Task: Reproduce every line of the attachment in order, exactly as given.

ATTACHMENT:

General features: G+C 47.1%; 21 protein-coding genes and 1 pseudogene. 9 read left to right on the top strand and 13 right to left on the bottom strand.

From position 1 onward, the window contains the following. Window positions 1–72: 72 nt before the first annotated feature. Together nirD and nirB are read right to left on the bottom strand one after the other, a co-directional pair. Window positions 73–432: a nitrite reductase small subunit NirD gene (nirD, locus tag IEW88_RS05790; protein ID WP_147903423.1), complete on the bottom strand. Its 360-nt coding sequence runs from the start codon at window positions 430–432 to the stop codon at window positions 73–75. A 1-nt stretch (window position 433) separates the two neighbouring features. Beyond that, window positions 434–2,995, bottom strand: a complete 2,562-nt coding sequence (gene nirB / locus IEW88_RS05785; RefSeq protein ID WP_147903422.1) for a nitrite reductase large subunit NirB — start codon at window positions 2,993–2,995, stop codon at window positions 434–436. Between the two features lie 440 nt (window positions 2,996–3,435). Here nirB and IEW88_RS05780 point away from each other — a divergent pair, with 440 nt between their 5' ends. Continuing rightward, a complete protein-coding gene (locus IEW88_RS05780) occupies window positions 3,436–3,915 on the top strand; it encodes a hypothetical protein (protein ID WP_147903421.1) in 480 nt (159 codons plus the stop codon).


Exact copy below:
General features: G+C 47.1%; 21 protein-coding genes and 1 pseudogene. 9 read left to right on the top strand and 13 right to left on the bottom strand.

From position 1 onward, the window contains the following. Window positions 1–72: 72 nt before the first annotated feature. Together nirD and nirB are read right to left on the bottom strand one after the other, a co-directional pair. Window positions 73–432: a nitrite reductase small subunit NirD gene (nirD, locus tag IEW88_RS05790; protein ID WP_147903423.1), complete on the bottom strand. Its 360-nt coding sequence runs from the start codon at window positions 430–432 to the stop codon at window positions 73–75. A 1-nt stretch (window position 433) separates the two neighbouring features. Beyond that, window positions 434–2,995, bottom strand: a complete 2,562-nt coding sequence (gene nirB / locus IEW88_RS05785; RefSeq protein ID WP_147903422.1) for a nitrite reductase large subunit NirB — start codon at window positions 2,993–2,995, stop codon at window positions 434–436. Between the two features lie 440 nt (window positions 2,996–3,435). Here nirB and IEW88_RS05780 point away from each other — a divergent pair, with 440 nt between their 5' ends. Continuing rightward, a complete protein-coding gene (locus IEW88_RS05780) occupies window positions 3,436–3,915 on the top strand; it encodes a hypothetical protein (protein ID WP_147903421.1) in 480 nt (159 codons plus the stop codon).